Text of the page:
JB - I do sing jazz music, it was the first thing that I sang and studied at school. I enjoy singing all sorts of music, but especially opera and jazz, those are the two that I really sing most frequently. My interaction with Ray Charles was great. He was very animated and serious about his music, and that it was correctly done. It was a good experience! I did it while I was in college, it was fun. It was a good thing to watch him interact with his band and his music directors.

OL - Please tell us about your experience with the group Three Mo' Divas.

JB - Yes! I say that it was a great challenge, because I had to sing in so many different styles! When I was growing up, I always thought that I wanted to be the kind of singer who could sing anything. I didn't want there to be any style that I wasn't able to be proficient in. Three Mo' Divas gave me the opportunity to do that, to practice that, and to fully put that into practice. I enjoyed working with my colleagues, who were all multi-talented as well. It was one of the greatest experiences in my career.

OL - You're taking the Porgy and Bess Suite to Lisbon, and you've done the opera itself several times in various European countries. How does the European public receive this quintessentially American piece?

JB - Oh, they love it. They love that more than anything I've done in Europe. They specifically love the music of the African-American community, the African Diaspora. They love it because there is nothing like it anywhere else. It's indigenous to America. We got standing ovations everywhere.

OL - What are your plans and goals for the future of your career?

JB - Oh my Goodness. Well, in addition to singing in all of the major opera houses around the world, I intend to have a presence in film and television, and I intend to do as much as I can to aid young people, knowing and understanding that they can do so much more than they can ever imagine, so much more than what is presented to them.

OL - Interesting. Do you already have some activity in this kind of outreach?

JB - At the moment, in New York, I am present in working with different community organizations. There are companies there like Opera Noire and Opera Ebony that have good outreach opportunities for me. I used to teach at the Harlem School of the Arts but my schedule got so hectic that I wasn't able to continue my teaching there, but any chance that I get to help the kids when I'm home, I do. In fact, last night I sang at the Delta Sigma Theta Cotillion for High School women in Charlotte, and I was so glad that the head of the Opera Board asked me to do so! It was a pleasure.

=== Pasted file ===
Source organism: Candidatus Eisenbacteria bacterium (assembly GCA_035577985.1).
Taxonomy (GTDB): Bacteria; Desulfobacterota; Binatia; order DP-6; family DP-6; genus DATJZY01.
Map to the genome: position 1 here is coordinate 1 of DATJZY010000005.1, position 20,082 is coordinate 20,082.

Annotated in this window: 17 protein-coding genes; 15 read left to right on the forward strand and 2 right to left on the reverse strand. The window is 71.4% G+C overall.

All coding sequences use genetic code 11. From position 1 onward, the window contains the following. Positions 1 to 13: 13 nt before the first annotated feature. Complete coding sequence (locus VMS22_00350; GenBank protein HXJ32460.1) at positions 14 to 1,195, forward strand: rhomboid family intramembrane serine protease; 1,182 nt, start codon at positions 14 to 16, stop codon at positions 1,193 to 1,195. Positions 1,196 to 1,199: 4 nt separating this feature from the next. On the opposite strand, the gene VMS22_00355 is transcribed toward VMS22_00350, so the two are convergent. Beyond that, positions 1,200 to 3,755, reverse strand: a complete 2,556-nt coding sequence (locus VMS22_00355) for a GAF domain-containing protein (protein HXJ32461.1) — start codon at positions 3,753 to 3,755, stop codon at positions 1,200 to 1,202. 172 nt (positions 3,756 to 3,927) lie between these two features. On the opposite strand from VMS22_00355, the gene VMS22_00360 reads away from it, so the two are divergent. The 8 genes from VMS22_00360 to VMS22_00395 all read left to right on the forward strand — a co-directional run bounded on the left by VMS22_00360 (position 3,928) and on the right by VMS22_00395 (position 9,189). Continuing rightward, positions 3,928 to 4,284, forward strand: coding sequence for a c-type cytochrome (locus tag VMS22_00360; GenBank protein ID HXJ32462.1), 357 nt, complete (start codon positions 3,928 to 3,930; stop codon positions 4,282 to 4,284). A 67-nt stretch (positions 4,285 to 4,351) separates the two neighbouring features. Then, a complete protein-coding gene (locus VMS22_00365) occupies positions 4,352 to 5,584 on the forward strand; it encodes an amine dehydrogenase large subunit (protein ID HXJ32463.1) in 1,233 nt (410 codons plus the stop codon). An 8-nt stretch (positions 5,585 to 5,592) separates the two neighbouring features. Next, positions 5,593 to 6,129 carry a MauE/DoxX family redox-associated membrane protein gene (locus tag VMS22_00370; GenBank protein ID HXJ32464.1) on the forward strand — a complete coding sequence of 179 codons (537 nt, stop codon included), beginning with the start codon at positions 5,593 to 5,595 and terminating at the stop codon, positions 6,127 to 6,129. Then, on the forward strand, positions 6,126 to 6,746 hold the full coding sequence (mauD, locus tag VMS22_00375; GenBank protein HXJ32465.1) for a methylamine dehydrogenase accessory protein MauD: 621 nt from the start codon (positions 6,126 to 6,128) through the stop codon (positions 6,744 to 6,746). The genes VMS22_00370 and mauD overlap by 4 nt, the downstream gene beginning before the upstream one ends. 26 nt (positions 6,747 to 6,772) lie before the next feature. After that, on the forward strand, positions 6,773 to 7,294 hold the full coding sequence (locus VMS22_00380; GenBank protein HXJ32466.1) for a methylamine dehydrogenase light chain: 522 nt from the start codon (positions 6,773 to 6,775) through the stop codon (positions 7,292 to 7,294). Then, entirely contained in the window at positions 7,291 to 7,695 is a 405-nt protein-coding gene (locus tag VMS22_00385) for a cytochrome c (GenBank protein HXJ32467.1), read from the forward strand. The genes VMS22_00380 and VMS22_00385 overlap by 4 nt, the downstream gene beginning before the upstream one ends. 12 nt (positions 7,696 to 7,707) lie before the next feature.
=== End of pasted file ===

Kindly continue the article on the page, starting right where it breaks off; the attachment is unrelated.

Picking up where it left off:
OL - I've interviewed a few weeks ago Lawrence Brownlee, and we were talking about the beautiful African-American classical music repertoire that is unfortunately poorly know. He has just released a CD with spirituals. Do you have any plans to diffuse this repertoire?

JB - Yes, In fact I perform spirituals regularly and do have plans to do some recordings, I do.

OL - How did you become an opera singer? How did classical music come into your life?

JB - I went to an HBCU [Editor's note: Historically Black Colleges and Universities] called Spelman College, and it was there that I got into classical music, because my colleagues sang it and I knew about it, but it just hadn't crossed my path in such a way that I was ready to study it. So, I got into it in my sophomore year, and I was full on into classical singing. By the time I graduated I knew that I wanted to continue with my study of the classical music idiom.

OL - How are you as a person? Would you describe a bit your personality, likes and dislikes, and interests outside of opera?

JB - I guess my interests outside of opera are pretty varied. I enjoy dancing, yoga, listening to different styles of music, going to hear different styles of music, I just enjoy many things that will expand my horizons all involved with the arts somehow, or yoga [laughs]. But I'm a pretty reserved person, not so outgoing all of the time.

OL - Thank you so much, I'll be there Saturday rooting for you and hoping that it will be a fabulous show; I'm sure it will.

JB - Yes, it will. It will be wonderful, thank you.

By Opera Lively To read the original article, click here.